This is from my friend's site who happens to be an architect and owner of one of the more prominent Chinese restaurants in the NY area:

  4. best wishes to both of you for the day too! i'm getting a late start (again!) but i work better at night anyway. i spent almost 12 hours yesterday working on photos, old and new, for the blog! Now I have to compose my thoughts and figure out how to use them and what to write about them!

  5. YUM! Is this really your first year with tomatoes? Aren't they wonderful to watch set on the vine and grow? My dad always plants best boy, big boy and of course the ever popular better boy!!! :) Think he does one called beefsteak as well...they grow great in humid eastern NE...out on the west end of the state, it is more of a desert climate and they don't get as big red and JUICY! YUMMMY...a BLT sounds wonderful.
    I don't think I have ever had basil (i know, you can't believe it, right?)
    Will need to get on that. May I come over for lunch today Annie? sounds wonderful.
    Am headed out to Denver this aft to go with my daughter who is driving my son to DIA to fly to Nashville to see a friend.
    Hope you all have a wonderful day.

  6. There's is no taste in this world like tomatoes right off the vine. My partner and I have the goal in life of someday (hopefully soon) having someplace to grow tomoatoes. I'm from New Jersey originally so I grew up on Jersey tomatoes and Jersey corn. Sometimes when I was a child, our dinner consisted of corn, tomatoes and iced tea, and we were in heaven!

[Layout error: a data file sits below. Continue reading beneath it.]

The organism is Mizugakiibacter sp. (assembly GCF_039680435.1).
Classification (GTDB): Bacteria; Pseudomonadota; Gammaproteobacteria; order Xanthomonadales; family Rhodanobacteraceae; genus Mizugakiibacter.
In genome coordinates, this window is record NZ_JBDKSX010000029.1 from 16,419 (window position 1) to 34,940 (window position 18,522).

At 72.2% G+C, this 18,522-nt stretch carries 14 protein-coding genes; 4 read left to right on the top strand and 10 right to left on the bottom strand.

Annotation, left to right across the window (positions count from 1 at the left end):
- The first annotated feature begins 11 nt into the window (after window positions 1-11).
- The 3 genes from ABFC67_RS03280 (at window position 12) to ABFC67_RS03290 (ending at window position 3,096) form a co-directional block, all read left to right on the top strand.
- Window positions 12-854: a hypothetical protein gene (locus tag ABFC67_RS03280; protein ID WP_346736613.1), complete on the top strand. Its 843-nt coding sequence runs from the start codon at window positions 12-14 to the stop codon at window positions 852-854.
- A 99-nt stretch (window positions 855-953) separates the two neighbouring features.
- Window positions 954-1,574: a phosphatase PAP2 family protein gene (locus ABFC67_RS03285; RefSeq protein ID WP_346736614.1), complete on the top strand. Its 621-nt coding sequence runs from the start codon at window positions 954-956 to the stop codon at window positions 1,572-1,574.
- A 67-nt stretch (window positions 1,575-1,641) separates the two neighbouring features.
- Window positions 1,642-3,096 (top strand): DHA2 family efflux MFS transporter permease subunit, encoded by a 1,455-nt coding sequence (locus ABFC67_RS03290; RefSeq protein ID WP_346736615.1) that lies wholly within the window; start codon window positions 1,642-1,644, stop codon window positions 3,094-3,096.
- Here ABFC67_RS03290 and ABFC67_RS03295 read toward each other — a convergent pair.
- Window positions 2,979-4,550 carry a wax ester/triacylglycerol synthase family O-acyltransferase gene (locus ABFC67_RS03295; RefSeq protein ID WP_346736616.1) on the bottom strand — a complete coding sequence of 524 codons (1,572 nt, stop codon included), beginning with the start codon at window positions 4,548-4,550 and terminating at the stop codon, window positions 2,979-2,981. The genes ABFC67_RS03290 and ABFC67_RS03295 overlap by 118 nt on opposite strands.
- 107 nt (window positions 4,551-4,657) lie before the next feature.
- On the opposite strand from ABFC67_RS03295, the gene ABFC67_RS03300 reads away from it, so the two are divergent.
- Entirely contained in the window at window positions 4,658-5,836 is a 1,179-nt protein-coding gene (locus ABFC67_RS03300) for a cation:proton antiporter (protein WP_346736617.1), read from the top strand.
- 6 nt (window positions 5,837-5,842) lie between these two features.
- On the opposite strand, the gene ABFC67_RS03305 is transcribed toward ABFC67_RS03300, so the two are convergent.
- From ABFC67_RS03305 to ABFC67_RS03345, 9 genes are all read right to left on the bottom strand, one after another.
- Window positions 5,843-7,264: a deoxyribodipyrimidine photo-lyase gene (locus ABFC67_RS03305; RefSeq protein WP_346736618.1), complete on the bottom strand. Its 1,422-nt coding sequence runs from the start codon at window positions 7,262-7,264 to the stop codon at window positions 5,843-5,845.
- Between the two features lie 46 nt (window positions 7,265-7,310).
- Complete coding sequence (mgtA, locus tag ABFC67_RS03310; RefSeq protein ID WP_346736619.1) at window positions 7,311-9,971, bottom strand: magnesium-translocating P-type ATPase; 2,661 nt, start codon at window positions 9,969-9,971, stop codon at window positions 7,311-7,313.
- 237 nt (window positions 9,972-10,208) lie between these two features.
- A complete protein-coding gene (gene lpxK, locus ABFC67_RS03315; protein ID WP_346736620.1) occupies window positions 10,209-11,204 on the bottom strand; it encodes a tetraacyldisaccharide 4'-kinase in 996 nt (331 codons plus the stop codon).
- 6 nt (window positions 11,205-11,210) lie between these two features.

Just a note to Casey and his regulars: we're leaving for Maine tomorrow until August 15 and will have very limited computer access. I'll look forward to catching up with everyone when I get back. I hope everyone has a great week!

    Paul, New York City



  8. Mare: Yes, first year for me and any vegetable! my parents usually had a really well-organized veggie garden, but I never helped with it. I was always more interested in flowers so I did all that work and they did the veggies. But that was 25 years ago, so anything I might have heard them talking about is long gone from my brain! You HAVE to try some basil, either fresh or in the form of pesto. you can find pesto in the refrigerated section usually next to the pre-stuffed manicotti or ravioli. You can mix a bit in with mayonnaise for a great spread, or in a cream sauce to use over pasta, or just by itself on one side of a sandwich. the fresh basil is great in tomato sauce or cut finely and used on sandwiches.

    Paul: Enjoy your time in Maine! It's a gorgeous state. I'm not sure if it's still there but there used to be a small but great car museum near Bar Harbor on Mt Desert Island. It was owned by the Rockefellers I think. I was there a LONG time ago though! If you're driving up I-95 you'll go right past me, give a wave when you pass the exit for Madison, CT (20 miles past New Haven)!

    Granny: the other residents of Pink Gardens don't really like it when i fertilize with the fish emulsion, i can only imagine if i used horse manure! : )

  9. Casey,

    I wonder if you are talking about the Owl's Head Transportation Museum. They have cars and planes, etc. A few years ago when we were in Maine we visited the Seashore Trolley Museum -- traction is another interest of mine -- part of the reason I go San Francisco every fall is to explore the streetcar system, both the historic F line on Market Street and the Embarcadero and the Muni streetcar system. Looking forward to lobster and cool nights!!

    Paul, New York City

  10. That name doesn't sound familiar. This place was too small to have planes too. It was just a small warehouse on the side of the road, but they had some incredibly rare cars, like a wooden-bodied Peugeot speedster and a Duesenberg if i remember correctly. I have old polaroids from there SOMEWHERE, lol. I'll never find them in time to let you know. It was definitely on the island though. It's probably closed now. Is Boothbay near there too? We stayed at a little hotel on the water and we found the car museum just driving around.